Unlike her earlier works (which relied just a bit too heavily on writing gimmicks and funny-but-unlikely dialogue), all of the humour of Nora Ephron's Julie & Julia comes straight from the authenticity of the performances. There's no scenery chewing or comic extravagance, but the sheer believability of the characters and how they speak/interact with each other gives this film a heart that compensates for the relatively low-key comedy. Meryl Streep, of course, knocks it out of the park as Julia Child. The presence and personality that bubbles forth from her performance is instantly appealing, especially her assertively chipper line delivery and extremely infectious laugh. Equal to Streep's turn is Stanley Tucci, who plays Child's husband Paul with natural warmth and tenderness. Their on-screen chemistry is a delight to watch. Not quite as enjoyable but every bit as convincing is the relationship between Julie Powell and her husband Mark (Amy Adams and Chris Messina), whose lives in contemporary New York parallel those of Julia and Paul's in post-war France. Some may accuse it of being a fluffy picture, which is certainly is, but the performances are wonderful to behold. Alexandre Desplat contributes a feather-light musical score that seems every bit as bouncy and airy as Ms. Child herself.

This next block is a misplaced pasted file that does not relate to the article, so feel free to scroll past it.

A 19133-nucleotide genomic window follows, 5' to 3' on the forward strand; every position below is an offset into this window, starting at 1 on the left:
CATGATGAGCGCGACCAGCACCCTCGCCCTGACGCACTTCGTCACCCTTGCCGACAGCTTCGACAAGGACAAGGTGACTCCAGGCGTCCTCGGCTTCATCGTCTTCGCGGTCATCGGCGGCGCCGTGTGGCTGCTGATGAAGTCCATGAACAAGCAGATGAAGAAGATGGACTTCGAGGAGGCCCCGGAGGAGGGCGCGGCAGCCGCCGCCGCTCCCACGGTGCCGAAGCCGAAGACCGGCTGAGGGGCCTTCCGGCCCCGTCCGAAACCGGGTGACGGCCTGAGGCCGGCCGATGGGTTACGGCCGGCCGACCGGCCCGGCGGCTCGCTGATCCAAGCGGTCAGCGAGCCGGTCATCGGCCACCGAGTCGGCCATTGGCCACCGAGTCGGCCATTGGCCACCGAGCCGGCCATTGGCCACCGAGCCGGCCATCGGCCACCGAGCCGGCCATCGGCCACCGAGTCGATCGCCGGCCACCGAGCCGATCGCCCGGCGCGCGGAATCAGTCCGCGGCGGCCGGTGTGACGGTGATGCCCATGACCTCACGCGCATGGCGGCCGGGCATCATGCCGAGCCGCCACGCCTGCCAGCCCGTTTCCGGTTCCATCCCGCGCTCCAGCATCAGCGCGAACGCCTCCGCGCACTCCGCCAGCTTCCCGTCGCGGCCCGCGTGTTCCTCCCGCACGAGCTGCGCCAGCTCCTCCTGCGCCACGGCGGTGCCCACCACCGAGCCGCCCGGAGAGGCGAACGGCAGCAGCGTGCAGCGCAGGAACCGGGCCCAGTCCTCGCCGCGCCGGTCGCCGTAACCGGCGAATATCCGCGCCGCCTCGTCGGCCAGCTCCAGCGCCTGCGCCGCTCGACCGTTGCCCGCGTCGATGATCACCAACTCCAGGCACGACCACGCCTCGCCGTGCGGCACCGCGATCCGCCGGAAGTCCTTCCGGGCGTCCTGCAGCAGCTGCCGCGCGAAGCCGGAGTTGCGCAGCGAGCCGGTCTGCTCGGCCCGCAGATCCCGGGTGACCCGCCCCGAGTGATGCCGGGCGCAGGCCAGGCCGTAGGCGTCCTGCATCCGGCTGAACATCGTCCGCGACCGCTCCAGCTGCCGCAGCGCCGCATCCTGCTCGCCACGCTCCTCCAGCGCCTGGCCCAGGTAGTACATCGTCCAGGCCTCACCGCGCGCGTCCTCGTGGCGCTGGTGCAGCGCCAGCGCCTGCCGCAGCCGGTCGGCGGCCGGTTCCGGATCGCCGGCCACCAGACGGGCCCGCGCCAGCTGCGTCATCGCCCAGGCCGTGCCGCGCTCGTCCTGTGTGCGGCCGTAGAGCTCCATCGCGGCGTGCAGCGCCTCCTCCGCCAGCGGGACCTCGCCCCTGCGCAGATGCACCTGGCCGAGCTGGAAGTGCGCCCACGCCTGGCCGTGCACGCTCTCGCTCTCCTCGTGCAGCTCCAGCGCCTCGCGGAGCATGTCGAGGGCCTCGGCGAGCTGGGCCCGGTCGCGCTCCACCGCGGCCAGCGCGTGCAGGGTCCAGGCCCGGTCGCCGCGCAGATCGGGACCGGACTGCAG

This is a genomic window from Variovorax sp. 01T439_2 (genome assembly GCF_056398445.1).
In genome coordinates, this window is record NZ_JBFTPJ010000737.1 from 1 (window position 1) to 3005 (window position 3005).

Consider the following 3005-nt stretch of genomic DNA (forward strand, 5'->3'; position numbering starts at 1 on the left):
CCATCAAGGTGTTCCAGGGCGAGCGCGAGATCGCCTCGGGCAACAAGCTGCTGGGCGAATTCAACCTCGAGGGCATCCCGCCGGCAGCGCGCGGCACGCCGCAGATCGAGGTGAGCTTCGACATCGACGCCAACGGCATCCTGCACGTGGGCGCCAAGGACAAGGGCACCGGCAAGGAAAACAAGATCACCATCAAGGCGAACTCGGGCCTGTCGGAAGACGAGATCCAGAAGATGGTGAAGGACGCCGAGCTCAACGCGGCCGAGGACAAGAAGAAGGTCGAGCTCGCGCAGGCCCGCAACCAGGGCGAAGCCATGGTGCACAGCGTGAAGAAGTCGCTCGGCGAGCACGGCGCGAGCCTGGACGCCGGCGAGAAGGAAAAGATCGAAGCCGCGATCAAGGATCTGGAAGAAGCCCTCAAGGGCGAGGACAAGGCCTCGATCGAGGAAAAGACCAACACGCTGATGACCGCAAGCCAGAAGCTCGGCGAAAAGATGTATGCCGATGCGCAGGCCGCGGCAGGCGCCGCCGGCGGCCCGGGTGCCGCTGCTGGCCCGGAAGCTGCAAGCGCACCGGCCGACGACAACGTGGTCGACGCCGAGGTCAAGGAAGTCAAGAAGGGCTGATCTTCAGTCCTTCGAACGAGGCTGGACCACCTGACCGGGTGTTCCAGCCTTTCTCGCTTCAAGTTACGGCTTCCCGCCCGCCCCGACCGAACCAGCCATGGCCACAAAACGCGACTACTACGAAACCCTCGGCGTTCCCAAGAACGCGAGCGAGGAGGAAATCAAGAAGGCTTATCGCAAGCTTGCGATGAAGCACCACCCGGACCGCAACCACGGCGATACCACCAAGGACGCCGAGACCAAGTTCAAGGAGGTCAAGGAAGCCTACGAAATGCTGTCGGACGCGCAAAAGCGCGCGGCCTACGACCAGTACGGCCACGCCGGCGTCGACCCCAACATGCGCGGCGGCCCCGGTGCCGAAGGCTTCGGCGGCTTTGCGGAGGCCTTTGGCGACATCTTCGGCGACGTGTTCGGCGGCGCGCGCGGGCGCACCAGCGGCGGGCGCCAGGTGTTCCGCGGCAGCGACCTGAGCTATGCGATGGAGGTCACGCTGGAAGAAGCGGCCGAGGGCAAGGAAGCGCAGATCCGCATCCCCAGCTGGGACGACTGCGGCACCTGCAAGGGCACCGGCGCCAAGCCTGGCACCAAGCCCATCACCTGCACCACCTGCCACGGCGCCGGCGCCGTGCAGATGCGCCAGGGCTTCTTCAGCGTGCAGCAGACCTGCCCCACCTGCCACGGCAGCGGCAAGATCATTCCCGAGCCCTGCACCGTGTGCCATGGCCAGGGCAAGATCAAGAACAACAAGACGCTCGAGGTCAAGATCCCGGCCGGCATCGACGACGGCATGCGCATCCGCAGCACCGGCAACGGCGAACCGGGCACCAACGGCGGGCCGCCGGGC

Meryl Streep's nomination in Best Actress seems certain at this point, but beyond that I wouldn't count on too much awards attention. Consideration for Stanley Tucci is definitely due, but they may go for his darker turn in the upcoming The Lovely Bones instead.
*** out of ****